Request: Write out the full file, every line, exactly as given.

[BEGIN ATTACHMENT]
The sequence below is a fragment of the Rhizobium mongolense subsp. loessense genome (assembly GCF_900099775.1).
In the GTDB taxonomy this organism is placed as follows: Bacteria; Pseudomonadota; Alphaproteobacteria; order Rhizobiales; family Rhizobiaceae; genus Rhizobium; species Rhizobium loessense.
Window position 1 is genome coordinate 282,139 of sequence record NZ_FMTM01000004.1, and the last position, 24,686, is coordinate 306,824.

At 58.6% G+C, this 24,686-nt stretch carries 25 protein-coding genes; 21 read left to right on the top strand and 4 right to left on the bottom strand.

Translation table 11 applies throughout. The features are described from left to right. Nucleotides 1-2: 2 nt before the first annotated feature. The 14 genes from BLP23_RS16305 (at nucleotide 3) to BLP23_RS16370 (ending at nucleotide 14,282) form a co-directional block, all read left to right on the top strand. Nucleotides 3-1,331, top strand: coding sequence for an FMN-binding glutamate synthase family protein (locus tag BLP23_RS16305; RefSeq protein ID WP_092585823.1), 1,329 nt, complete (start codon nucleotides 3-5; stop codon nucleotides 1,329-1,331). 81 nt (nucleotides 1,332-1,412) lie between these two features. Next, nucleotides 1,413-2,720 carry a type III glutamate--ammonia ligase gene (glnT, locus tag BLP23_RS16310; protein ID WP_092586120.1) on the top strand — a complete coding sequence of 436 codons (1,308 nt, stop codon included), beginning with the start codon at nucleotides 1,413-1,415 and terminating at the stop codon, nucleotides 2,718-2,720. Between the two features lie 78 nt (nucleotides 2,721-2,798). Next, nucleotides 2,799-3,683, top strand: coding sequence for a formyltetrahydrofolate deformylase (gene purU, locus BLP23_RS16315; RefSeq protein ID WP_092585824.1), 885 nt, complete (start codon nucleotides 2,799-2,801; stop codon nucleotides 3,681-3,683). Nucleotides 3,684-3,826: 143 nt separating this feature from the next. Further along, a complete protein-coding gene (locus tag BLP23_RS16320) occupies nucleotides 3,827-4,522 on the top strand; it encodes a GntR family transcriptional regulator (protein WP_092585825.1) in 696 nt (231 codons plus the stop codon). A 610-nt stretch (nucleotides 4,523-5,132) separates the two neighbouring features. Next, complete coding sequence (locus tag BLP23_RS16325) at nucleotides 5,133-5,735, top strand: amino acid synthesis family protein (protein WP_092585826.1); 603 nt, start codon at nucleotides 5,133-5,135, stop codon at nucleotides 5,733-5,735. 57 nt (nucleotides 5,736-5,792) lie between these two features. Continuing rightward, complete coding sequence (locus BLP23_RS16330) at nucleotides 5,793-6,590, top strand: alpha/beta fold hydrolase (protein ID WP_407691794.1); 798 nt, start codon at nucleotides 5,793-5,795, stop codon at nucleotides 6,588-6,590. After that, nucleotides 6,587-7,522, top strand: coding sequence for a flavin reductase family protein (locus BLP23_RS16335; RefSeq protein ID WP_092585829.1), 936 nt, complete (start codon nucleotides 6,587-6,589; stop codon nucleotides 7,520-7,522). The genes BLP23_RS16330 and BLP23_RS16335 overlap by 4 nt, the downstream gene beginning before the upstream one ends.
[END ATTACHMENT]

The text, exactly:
The sequence below is a fragment of the Rhizobium mongolense subsp. loessense genome (assembly GCF_900099775.1).
In the GTDB taxonomy this organism is placed as follows: Bacteria; Pseudomonadota; Alphaproteobacteria; order Rhizobiales; family Rhizobiaceae; genus Rhizobium; species Rhizobium loessense.
Window position 1 is genome coordinate 282,139 of sequence record NZ_FMTM01000004.1, and the last position, 24,686, is coordinate 306,824.

At 58.6% G+C, this 24,686-nt stretch carries 25 protein-coding genes; 21 read left to right on the top strand and 4 right to left on the bottom strand.

Translation table 11 applies throughout. The features are described from left to right. Nucleotides 1-2: 2 nt before the first annotated feature. The 14 genes from BLP23_RS16305 (at nucleotide 3) to BLP23_RS16370 (ending at nucleotide 14,282) form a co-directional block, all read left to right on the top strand. Nucleotides 3-1,331, top strand: coding sequence for an FMN-binding glutamate synthase family protein (locus tag BLP23_RS16305; RefSeq protein ID WP_092585823.1), 1,329 nt, complete (start codon nucleotides 3-5; stop codon nucleotides 1,329-1,331). 81 nt (nucleotides 1,332-1,412) lie between these two features. Next, nucleotides 1,413-2,720 carry a type III glutamate--ammonia ligase gene (glnT, locus tag BLP23_RS16310; protein ID WP_092586120.1) on the top strand — a complete coding sequence of 436 codons (1,308 nt, stop codon included), beginning with the start codon at nucleotides 1,413-1,415 and terminating at the stop codon, nucleotides 2,718-2,720. Between the two features lie 78 nt (nucleotides 2,721-2,798). Next, nucleotides 2,799-3,683, top strand: coding sequence for a formyltetrahydrofolate deformylase (gene purU, locus BLP23_RS16315; RefSeq protein ID WP_092585824.1), 885 nt, complete (start codon nucleotides 2,799-2,801; stop codon nucleotides 3,681-3,683). Nucleotides 3,684-3,826: 143 nt separating this feature from the next. Further along, a complete protein-coding gene (locus tag BLP23_RS16320) occupies nucleotides 3,827-4,522 on the top strand; it encodes a GntR family transcriptional regulator (protein WP_092585825.1) in 696 nt (231 codons plus the stop codon). A 610-nt stretch (nucleotides 4,523-5,132) separates the two neighbouring features. Next, complete coding sequence (locus tag BLP23_RS16325) at nucleotides 5,133-5,735, top strand: amino acid synthesis family protein (protein WP_092585826.1); 603 nt, start codon at nucleotides 5,133-5,135, stop codon at nucleotides 5,733-5,735. 57 nt (nucleotides 5,736-5,792) lie between these two features. Continuing rightward, complete coding sequence (locus BLP23_RS16330) at nucleotides 5,793-6,590, top strand: alpha/beta fold hydrolase (protein ID WP_407691794.1); 798 nt, start codon at nucleotides 5,793-5,795, stop codon at nucleotides 6,588-6,590. After that, nucleotides 6,587-7,522, top strand: coding sequence for a flavin reductase family protein (locus BLP23_RS16335; RefSeq protein ID WP_092585829.1), 936 nt, complete (start codon nucleotides 6,587-6,589; stop codon nucleotides 7,520-7,522). The genes BLP23_RS16330 and BLP23_RS16335 overlap by 4 nt, the downstream gene beginning before the upstream one ends.